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Monitor system calls UNIX
As a transplant from other *nix operating systems, I'm used to system call monitoring tools like truss (on Solaris) and strace (on Linux).

While I haven't found anything quite like these for Darwin, sc_usage comes close. It provides a running statistical breakdown of system calls for any process ID (pid) specified on the command line. Although I haven't yet figured out how to parse its output, I expect it'll aid in figuring out where a particular app is getting hung up. In conjunction with fs_usage (mentioned in a previous hint by Ben Hines), you can also track down what files are being called. Note that this must be run in a Terminal window as root (generally via 'sudo').

Usage is:
sudo sc_usage [pid]
Apple has a developer note describing the tool, with some examples, and you can always type man sc_usage in Terminal for typically laconic Unix documentation.

(Thanks go to Fred S., Apple's Open Source Engineering Lead, who posted about these utilities in a MacPerl thread.)

[Sudo Editor's caution: f you're not comfortable with the terminal and root privileges, I would recommend holding off on this hint. ]
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Please stop being patronizing
Authored by: babbage on Mar 05, '02 12:01:36PM
What's with the marked increase in "if you're afraid of the terminal, this could be a bad idea" editorial footnotes recently? This comment looks pretty non-descructive and safe -- all it does it let you observe what a running process is doing at a "turn & cough" level with the kernel. You might not be able to do much with this as a newbie, but it's certainly interesting information, and you can learn more about how your system works by watching it. Please don't scare people away like this.

And then the comment after this, where we are editorially advised to obey whatever an installer tells us to do. Well, that's not such sound advice either. As commenters over on MacSlash have been saying today, the reflex to force a reboot after all installations is not at all necessary unless you're upgrading the kernel itself. There really isn't any good reason to force you to close out other running programs and reboot for each install -- the modern protected memory system OSX provides makes all of this irrelevant now. Until software developers figure out that almost none of them need to do this -- except for Apple, and anyone else you might allow to muck around with the kernel -- then yes, you can generally ignore these reboot orders.

Sorry to rant at the sudo editor like this, you're doing a good job running the site and I appreciate the hard work. But the recent patronizing tone, with both editors, is getting really annoying -- like having a content-free "first post!" pasted in from Slashdot with each article over here. Please try to refrain from these editorial footnotes unless you really have something to add.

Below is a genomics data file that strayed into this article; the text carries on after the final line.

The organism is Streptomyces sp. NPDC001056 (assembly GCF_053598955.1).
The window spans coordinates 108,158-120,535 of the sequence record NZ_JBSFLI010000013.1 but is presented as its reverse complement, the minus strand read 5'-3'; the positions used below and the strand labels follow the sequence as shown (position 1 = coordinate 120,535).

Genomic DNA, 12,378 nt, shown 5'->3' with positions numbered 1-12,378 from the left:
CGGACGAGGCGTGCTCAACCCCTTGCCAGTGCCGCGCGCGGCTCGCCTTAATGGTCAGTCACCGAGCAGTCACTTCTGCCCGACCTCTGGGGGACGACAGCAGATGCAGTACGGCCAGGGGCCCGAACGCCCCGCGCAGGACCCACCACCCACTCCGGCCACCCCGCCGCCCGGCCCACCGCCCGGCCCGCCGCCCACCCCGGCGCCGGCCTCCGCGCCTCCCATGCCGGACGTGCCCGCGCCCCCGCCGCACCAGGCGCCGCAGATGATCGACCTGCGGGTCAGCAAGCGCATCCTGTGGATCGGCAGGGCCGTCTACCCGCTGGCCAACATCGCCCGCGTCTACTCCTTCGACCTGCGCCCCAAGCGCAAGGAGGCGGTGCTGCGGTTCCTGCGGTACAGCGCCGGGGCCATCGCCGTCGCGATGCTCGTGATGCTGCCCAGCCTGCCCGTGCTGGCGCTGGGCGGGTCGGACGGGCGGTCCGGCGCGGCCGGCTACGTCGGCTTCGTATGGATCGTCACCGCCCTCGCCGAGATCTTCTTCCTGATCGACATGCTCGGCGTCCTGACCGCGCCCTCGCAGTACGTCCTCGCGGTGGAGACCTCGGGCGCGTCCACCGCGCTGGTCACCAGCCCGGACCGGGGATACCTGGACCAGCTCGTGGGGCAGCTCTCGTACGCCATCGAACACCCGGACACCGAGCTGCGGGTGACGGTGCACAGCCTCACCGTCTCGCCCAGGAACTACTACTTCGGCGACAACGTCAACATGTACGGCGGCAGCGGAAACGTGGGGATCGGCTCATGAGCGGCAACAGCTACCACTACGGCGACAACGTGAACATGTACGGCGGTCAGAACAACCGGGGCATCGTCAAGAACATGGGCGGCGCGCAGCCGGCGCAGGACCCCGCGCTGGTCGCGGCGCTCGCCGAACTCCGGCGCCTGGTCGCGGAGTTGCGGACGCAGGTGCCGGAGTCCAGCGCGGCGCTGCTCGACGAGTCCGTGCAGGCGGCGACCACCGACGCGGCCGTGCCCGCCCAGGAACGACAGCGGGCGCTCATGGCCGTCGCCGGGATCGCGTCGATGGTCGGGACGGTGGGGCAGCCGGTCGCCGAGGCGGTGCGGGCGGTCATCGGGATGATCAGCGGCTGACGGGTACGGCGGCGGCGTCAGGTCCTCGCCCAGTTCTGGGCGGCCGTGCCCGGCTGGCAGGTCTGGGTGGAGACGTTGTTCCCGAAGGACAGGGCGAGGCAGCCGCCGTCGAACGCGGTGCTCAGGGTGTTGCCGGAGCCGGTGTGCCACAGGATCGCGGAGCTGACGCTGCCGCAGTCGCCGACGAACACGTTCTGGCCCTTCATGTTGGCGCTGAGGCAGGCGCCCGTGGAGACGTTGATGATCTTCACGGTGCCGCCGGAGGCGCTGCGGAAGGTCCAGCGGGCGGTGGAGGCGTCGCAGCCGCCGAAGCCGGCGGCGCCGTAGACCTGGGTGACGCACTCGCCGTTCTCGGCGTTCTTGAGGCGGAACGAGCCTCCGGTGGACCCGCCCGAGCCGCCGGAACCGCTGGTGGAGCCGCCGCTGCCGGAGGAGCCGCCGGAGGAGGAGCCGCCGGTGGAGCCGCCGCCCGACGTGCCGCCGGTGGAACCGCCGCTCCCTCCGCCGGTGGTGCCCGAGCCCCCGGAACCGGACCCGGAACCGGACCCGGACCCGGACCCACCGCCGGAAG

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ktrace
Authored by: Anonymous on Mar 05, '02 02:48:31PM

I think 'ktrace' is the BSD equivalent of truss and strace.

Unfortunately, it seems the MacOSX kernel doesn't have support compiled in...



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ktrace
Authored by: Bishop on Mar 05, '02 07:06:30PM

I believe that too, but I'm not sure, since ktrace does not work I'd be interested to here any info anyone might have on strace/ktrace for MacOS X since it is a very useful tool in GNU-Linux.



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ktrace
Authored by: hysterion on Mar 07, '02 08:57:33PM
OS X has /usr/bin/ktrace, but (according to this bug report) still misses kdump to display its output.

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Some other tools
Authored by: axolotl on Mar 05, '02 11:05:55PM

Other tools that are available are the command line program "sample" (man sample) and the Sampler.app application in the /Developer/Applications folder. These perform statistical sampling of a running process's call tree and produce a report. Not as handy as a true tracing capability, but provides another way of looking at a process while it's running.

- Merle



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even better...
Authored by: soy_bomb on Mar 05, '02 11:32:48PM
I deal with rooted UNIX/UNIX-like boxen all the time at my work in data centers for clients. If you really want to see what is going on with your UNIX system, try using:
lsof
Its UNIX command for listing open files. Doesn't even require su/sudo/system admin access. Generally the "root kits" I find on rooted machines go after this command first. For good reasons. lsof gives a bounty of information of what a UNIX/UNIX-like OS is doing. Open files, sockets, processes and the sort. Masking your "root kit" means modifying lsof along with ps, top, ls, du, netstat, and few other low level platform specific utils. In my work, I carry around a 3.5" loaded with lsof for about 10 different UNIX/UNIX-like platforms -- thank god for universal FAT32 support in UNIX.
Don't be afraid of Terminal.app. This is a read-only UNIX command. To learn more open Terminal.app and type:
man lsof
Then search Google for more tips and tricks with lsof.

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Fred S.
Authored by: pudge on Mar 06, '02 03:19:11PM

He is no longer working for Apple, FWIW. I believe the comment on the MacPerl list that you're referring to was from Sept. 2000. :)



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